4. Stakeholder Communication ? Staff green-team training, guest education, ongoing employee briefings
  5. Strategic Positioning ? Visible, top-down commitment, optimised carbon offsets from clean, renewable energy sources, clearly stated position in the market

Westin?s Melbourne landmark has made good progress towards becoming the green hotel for others to follow. It has adjusted its environmental policies, increased water and energy awareness and implemented tight waste management.

Consumers are already shopping to make their carbon footsteps lighter. Food stores are on the bandwagon although apparel is lagging. Perhaps it’s time you found out just how your company is shaping up. It’s no longer a matter of ?if carbon taxes?. It’s a matter of ?when it does?.

ecoVaro is a software system-in-the-cloud that lets you enter your water and energy consumption and process it online so you can monitor and manage your usage. In no time at all you could be saving money like Westin Melbourne did. Does that sound like something worth investigating?

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Energy Savings Opportunity Scheme (ESOS): An Overview

Energy management is crucial to most businesses in the UK. This is primarily because energy usage substantially affects all organizations, whether large or small. The good news is that, energy costs can be controlled through improved energy efficiency. And this is exactly why Energy Savings Opportunity Scheme (ESOS) came into being ? to promote competitiveness among businesses.

Energy Savings Opportunity Scheme is the realisation of the UK Government’s ambition towards achieving the maximum potential of cost-effective energy in the economy. ESOS aims to stimulate innovation and growth, cut emissions and support a sustainable energy system.

ESOS at a Glance – Legal Perspective

The EU Energy Efficiency Directive took a major step forward on November 14, 2012 and headed towards establishing a framework to promote energy efficiency across various economic sectors. To interpret Article 8 of the Directive, the government has given birth to ESOS; requiring large enterprises to undergo mandatory energy audits and energy management systems by December 5, 2015 and at least every 4 years thereafter.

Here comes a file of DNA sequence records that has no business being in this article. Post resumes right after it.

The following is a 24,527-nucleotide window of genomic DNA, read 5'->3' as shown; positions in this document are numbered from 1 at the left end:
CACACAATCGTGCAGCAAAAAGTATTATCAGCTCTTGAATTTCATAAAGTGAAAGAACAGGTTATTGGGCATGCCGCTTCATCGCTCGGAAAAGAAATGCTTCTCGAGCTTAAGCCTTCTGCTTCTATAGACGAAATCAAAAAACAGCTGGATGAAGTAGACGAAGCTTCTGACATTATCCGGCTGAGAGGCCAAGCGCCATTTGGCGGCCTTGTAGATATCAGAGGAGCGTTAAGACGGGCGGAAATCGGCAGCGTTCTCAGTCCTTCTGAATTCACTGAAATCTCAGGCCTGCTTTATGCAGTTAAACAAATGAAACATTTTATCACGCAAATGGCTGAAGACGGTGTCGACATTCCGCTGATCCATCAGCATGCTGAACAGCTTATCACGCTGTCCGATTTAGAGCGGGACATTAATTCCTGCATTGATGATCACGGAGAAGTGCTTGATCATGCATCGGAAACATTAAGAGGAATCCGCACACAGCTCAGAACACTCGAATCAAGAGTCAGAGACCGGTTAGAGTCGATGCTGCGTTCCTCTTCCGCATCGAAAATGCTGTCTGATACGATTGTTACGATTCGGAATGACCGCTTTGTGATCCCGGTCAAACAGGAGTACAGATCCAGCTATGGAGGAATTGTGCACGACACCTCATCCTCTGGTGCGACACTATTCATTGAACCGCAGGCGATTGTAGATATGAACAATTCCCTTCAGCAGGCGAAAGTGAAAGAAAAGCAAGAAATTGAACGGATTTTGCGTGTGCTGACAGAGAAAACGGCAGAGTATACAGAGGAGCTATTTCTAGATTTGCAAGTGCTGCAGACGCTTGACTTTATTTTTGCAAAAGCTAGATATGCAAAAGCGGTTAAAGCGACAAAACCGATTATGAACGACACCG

Large enterprises include UK companies that have more than 250 employees or those businesses whose annual turnover exceeds ?50 million and whose statement of financial position totals more than ?43 million. With this, over 7000 of the biggest companies in Britain will need to comply with ESOS as an approach to review their total energy use in buildings, business operations, transport and industrial processes.

Generally, ESOS is both an obligation and an opportunity. It is an obligation for the indicated target companies since they need to submit to additional regimes; focus on audit evidences; act in accordance to group structures and compliance; and observe limited penalties and note retention periods. Moreover, it is also an opportunity for companies to strive for more savings on energy projects; attempt to standardise their potential market; and effectively lower debt and legal costs.

ESOS Audits ? Looking Beyond

According to the Department of Energy and Climate Change (DECC), average first audit costs would be estimated at about ?17,000 and subsequent ones at around ?10,000. As expected, these audits will result in energy saving recommendations, of which companies need not proceed for a follow up; and substantially improve businesses in their energy management issues. DECC further states that every business that complies with ESOS could save an average of ?56,400 each year from an initial investment of ?17,000 only.

Currently, up to 6,000 UK businesses are already subject to existing CRC Carbon Reduction Scheme, Mandatory Carbon Reporting, Climate Change Levy and other compliance. This signifies that ESOS may overlap with prevailing energy efficiency legislation and may put additional pressure on energy administration. While this is true, however, ESOS holds extensive benefits. Although the scheme can be viewed as another costly compliance to environmental standards, ESOS goes straight to the bottom line and provides the organisation with competitive advantage. If large businesses act now and comply with it, they will be able to enjoy maximised payback in the long run.